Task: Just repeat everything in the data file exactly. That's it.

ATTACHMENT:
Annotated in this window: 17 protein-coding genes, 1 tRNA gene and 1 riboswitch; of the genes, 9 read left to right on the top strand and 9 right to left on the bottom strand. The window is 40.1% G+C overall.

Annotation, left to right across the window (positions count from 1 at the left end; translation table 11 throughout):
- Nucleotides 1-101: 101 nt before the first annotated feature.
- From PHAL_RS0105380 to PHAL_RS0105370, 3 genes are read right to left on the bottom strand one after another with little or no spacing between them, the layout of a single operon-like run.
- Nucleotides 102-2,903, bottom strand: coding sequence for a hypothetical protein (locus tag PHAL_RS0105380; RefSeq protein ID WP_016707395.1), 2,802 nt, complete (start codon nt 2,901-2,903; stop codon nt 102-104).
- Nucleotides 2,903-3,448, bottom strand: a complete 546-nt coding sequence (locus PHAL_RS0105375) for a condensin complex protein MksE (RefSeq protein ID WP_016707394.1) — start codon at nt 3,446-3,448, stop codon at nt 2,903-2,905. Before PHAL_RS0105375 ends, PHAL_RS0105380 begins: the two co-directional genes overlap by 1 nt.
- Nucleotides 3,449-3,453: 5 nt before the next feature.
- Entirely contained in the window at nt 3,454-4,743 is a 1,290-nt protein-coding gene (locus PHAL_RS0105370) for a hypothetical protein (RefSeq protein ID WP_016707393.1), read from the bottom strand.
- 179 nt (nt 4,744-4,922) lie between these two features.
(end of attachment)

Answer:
Annotated in this window: 17 protein-coding genes, 1 tRNA gene and 1 riboswitch; of the genes, 9 read left to right on the top strand and 9 right to left on the bottom strand. The window is 40.1% G+C overall.

Annotation, left to right across the window (positions count from 1 at the left end; translation table 11 throughout):
- Nucleotides 1-101: 101 nt before the first annotated feature.
- From PHAL_RS0105380 to PHAL_RS0105370, 3 genes are read right to left on the bottom strand one after another with little or no spacing between them, the layout of a single operon-like run.
- Nucleotides 102-2,903, bottom strand: coding sequence for a hypothetical protein (locus tag PHAL_RS0105380; RefSeq protein ID WP_016707395.1), 2,802 nt, complete (start codon nt 2,901-2,903; stop codon nt 102-104).
- Nucleotides 2,903-3,448, bottom strand: a complete 546-nt coding sequence (locus PHAL_RS0105375) for a condensin complex protein MksE (RefSeq protein ID WP_016707394.1) — start codon at nt 3,446-3,448, stop codon at nt 2,903-2,905. Before PHAL_RS0105375 ends, PHAL_RS0105380 begins: the two co-directional genes overlap by 1 nt.
- Nucleotides 3,449-3,453: 5 nt before the next feature.
- Entirely contained in the window at nt 3,454-4,743 is a 1,290-nt protein-coding gene (locus PHAL_RS0105370) for a hypothetical protein (RefSeq protein ID WP_016707393.1), read from the bottom strand.
- 179 nt (nt 4,744-4,922) lie between these two features.